In this paper, I explore the ways in which concerns over nation and race have shaped “Canadian identity”. I read a range of texts of mainstream Canadian news representations of the Indo-Canadian Sikh community from the early 20th century to 2007. I focus specifically on the cultural celebration of Vaisakhi, a festival to commemorate the Northern Indian (Punjabi) New Year and harvest as well as to celebrate the formal anniversary of the Sikh faith. On the streets of Vancouver and Surrey, British Columbia, Canada, Vaisakhi is celebrated as a walk through designated areas where the Indo-Canadian Sikh community hosts the wider community with complementary food, beverages and entertainment. This paper draws on Canadian news narratives around the Indo-Canadian community and the very public celebration of Vaisakhi. Applying a post-colonial critique to the past and present mainstream Canadian news reveals the persistence of colonial ideology in contemporary Canadian culture.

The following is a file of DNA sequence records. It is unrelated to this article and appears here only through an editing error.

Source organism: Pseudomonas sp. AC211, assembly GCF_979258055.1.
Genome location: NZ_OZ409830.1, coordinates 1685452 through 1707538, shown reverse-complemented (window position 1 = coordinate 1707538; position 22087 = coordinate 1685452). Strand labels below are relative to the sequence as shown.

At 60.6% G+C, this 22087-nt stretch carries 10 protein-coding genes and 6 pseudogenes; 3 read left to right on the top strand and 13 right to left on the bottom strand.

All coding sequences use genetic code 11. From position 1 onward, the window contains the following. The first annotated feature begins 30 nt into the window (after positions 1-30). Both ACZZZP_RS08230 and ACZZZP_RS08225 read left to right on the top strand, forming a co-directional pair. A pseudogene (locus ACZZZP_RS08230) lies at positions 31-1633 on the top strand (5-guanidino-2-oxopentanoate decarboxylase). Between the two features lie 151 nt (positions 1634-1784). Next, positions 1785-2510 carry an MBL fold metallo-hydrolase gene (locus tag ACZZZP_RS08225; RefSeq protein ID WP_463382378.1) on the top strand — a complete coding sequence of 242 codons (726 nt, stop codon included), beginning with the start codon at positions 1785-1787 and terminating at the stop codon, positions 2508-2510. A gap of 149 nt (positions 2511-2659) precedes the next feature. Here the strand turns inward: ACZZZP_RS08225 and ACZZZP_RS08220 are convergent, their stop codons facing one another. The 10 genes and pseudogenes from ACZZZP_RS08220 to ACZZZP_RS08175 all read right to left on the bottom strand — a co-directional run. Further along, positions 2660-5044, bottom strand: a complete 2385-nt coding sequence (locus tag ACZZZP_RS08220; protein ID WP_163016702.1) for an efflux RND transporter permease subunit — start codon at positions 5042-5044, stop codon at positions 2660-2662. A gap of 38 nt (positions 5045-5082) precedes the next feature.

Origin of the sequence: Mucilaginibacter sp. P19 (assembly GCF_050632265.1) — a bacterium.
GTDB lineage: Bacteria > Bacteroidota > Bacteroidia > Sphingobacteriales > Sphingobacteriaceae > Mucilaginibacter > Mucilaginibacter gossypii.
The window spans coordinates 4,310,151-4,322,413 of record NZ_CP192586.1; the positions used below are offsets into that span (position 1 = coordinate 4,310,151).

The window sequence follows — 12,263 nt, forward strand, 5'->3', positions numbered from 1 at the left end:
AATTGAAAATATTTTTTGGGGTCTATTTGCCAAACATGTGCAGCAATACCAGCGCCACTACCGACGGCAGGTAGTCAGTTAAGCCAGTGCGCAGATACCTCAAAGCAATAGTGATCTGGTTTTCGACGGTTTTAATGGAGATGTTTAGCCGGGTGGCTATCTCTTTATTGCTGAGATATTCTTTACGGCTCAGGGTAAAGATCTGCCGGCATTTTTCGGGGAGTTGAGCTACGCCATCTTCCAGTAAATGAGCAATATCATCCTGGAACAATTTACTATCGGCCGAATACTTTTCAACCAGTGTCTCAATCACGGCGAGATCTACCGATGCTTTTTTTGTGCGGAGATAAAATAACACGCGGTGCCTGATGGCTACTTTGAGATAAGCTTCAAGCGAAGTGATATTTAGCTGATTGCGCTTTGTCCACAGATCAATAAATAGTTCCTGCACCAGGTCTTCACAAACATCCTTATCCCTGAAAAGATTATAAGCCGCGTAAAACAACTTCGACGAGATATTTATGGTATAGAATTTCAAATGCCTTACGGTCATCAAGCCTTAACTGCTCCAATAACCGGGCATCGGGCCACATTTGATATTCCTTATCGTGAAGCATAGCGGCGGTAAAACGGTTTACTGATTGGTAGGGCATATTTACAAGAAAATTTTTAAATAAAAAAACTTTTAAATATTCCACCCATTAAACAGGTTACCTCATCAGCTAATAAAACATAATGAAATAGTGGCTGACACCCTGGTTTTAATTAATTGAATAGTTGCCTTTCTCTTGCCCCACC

Copyright is held by the author.
The author has not granted permission for the file to be printed nor for the text to be copied and pasted. If you would like a printable copy of this thesis, please contact email@example.com.
Member of collection